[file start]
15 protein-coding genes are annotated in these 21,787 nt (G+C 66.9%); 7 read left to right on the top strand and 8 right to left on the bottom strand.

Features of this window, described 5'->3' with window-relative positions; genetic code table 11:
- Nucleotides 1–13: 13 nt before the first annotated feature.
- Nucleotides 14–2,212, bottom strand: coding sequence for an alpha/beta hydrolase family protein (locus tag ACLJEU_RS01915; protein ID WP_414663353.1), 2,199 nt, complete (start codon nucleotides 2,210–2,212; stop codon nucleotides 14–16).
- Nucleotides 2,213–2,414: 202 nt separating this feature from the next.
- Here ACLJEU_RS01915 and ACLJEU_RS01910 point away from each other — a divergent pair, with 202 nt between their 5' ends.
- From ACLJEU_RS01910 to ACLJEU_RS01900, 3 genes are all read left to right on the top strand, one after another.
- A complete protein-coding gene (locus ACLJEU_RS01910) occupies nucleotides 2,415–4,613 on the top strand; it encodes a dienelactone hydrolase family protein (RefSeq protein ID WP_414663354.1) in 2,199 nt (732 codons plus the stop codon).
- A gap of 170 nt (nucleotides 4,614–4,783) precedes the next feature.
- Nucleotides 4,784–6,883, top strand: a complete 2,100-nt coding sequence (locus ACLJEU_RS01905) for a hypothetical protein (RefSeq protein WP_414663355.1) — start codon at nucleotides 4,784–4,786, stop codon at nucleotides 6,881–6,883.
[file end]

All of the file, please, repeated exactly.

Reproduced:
15 protein-coding genes are annotated in these 21,787 nt (G+C 66.9%); 7 read left to right on the top strand and 8 right to left on the bottom strand.

Features of this window, described 5'->3' with window-relative positions; genetic code table 11:
- Nucleotides 1–13: 13 nt before the first annotated feature.
- Nucleotides 14–2,212, bottom strand: coding sequence for an alpha/beta hydrolase family protein (locus tag ACLJEU_RS01915; protein ID WP_414663353.1), 2,199 nt, complete (start codon nucleotides 2,210–2,212; stop codon nucleotides 14–16).
- Nucleotides 2,213–2,414: 202 nt separating this feature from the next.
- Here ACLJEU_RS01915 and ACLJEU_RS01910 point away from each other — a divergent pair, with 202 nt between their 5' ends.
- From ACLJEU_RS01910 to ACLJEU_RS01900, 3 genes are all read left to right on the top strand, one after another.
- A complete protein-coding gene (locus ACLJEU_RS01910) occupies nucleotides 2,415–4,613 on the top strand; it encodes a dienelactone hydrolase family protein (RefSeq protein ID WP_414663354.1) in 2,199 nt (732 codons plus the stop codon).
- A gap of 170 nt (nucleotides 4,614–4,783) precedes the next feature.
- Nucleotides 4,784–6,883, top strand: a complete 2,100-nt coding sequence (locus ACLJEU_RS01905) for a hypothetical protein (RefSeq protein WP_414663355.1) — start codon at nucleotides 4,784–4,786, stop codon at nucleotides 6,881–6,883.